A jury found Benton Mackenzie and his family guilty Wednesday at their marijuana trial without hearing a medical defense he tried so desperately to introduce.
The family intends to appeal once the sentence is handed down Aug. 28. Time in an Iowa prison is inevitable for Benton Mackenzie.
"I'm flabbergasted the court ordered me to not tell the whole truth and nothing but the truth," Mackenzie said after the verdict in Scott County District Court, Davenport. "It's an abomination of justice."
Mackenzie, 48, and his wife, Loretta, 43, were convicted of felony manufacturing marijuana, conspiracy, violation of the drug tax stamp act and possession of drug paraphernalia.
Their son, Cody, 22, was convicted with misdemeanor possession of marijuana and paraphernalia.
Loretta pushed Benton in a wheelchair as the family left the courthouse. He said he's not surprised by the verdict.
"I knew that's what they were going to do," he said.
He has never denied the 71 marijuana plants Scott County Sheriff's deputies found in his Long Grove home were his.
Jurors declined to comment as they were escorted out of the courthouse by bailiffs. They deliberated one hour Tuesday and four hours Wednesday before reaching the guilty verdicts.
Benton Mackenzie said his case isn't over, hoping the appeals process will shed more light on his medical condition.
Diagnosed with angiosarcoma in 2011, he said he is in the late stages of the terminal cancer.
Scott County District Judge Henry Latham had barred Mackenzie multiple times from telling jurors that he grew marijuana in order to treat his cancer with oil derived from the plant.
Although convicted, he is allowed to continue living at home until the sentencing. He thinks he will die in prison.
"I'm dead already," he said.
All male inmates enter the Iowa Department of Corrections at the Oakdale facility. DOC spokesman Fred Scaleta said inmates are held there for 30 to 45 days before they are sent off to any one of the state's nearly dozen penitentiaries.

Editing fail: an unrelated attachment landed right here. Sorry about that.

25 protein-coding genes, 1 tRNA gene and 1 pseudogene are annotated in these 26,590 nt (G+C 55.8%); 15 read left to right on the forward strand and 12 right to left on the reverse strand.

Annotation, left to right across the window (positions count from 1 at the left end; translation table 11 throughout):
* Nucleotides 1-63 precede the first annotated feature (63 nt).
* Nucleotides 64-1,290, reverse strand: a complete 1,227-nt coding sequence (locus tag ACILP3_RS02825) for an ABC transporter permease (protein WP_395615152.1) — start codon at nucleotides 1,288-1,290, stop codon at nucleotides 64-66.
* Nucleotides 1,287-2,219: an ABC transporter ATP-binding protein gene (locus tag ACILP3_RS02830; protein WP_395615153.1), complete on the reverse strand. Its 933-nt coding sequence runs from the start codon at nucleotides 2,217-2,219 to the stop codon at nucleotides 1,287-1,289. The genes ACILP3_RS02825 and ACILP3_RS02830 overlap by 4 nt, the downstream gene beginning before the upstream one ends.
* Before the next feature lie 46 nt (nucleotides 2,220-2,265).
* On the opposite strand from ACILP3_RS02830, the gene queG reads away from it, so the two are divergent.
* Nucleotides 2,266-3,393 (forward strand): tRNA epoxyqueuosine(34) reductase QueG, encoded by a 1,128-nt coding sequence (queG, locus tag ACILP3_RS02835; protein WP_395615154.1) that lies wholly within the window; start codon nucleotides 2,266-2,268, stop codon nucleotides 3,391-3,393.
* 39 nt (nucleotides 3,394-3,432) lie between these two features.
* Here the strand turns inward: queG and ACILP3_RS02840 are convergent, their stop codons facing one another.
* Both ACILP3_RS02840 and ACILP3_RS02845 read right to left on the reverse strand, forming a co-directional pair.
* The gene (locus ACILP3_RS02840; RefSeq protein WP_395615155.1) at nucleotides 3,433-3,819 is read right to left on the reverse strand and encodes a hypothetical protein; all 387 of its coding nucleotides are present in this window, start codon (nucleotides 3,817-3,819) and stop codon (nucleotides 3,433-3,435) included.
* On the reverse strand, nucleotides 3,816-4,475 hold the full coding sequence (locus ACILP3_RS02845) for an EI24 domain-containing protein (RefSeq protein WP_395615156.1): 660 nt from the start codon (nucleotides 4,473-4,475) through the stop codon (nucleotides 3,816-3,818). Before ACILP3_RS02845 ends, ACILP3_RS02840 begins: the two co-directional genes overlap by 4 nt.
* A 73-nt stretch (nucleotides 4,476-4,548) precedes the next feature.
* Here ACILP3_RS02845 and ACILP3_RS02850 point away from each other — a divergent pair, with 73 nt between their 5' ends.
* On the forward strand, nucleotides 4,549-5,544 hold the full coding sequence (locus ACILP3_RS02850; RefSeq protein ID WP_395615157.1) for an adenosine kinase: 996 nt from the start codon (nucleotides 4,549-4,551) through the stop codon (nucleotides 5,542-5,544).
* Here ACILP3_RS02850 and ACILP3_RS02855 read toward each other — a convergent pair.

At Oakdale, they are given in-depth evaluations of any physical or mental health conditions, Scaleta said, adding each of the state's correctional facilities have a comprehensive health services department.
Inmates with more severe medical issues are sent to University Hospitals, Iowa City, for treatment, Scaleta said.
Scaleta said he couldn't comment on Mackenzie's condition.
Benton Mackenzie said that with two prior felony drug convictions in 2000 and 2011, he faces no less than three years in prison.
He pleaded guilty in 2011 to the same charge the jury found him guilty of Wednesday. He said he grew marijuana then for the same reason: to treat his cancer.
The 2000 conviction was for growing mushrooms. Sharing his story with the Quad-City Times last September, he said he used to be a recreational drug user before becoming a medical marijuana user and advocate.
His wife took the same plea in 2011, but he insisted his wife has never taken part in his drug activity.
"They have no fingerprints, no proof," he said.
Both were on probation when they were charged last year.
With one prior felony conviction, Loretta Mackenzie says she isn't sure how much, if any, prison time she faces.
Benton Mackenzie could have had all the latest charges against his wife and son dropped had he taken a plea deal that he was offered, but he refused.
"It's wrong," he said. "That was final. This is not. Justice can still be obtained. With an appeal, they'll know all the facts."
Loretta Mackenzie said she doesn't hold anything against the jury.
"They were not allowed to hear enough information," she said. "It was definitely a very controlled environment. It's pounded into your head that no matter what your feelings are, you're going to follow the law."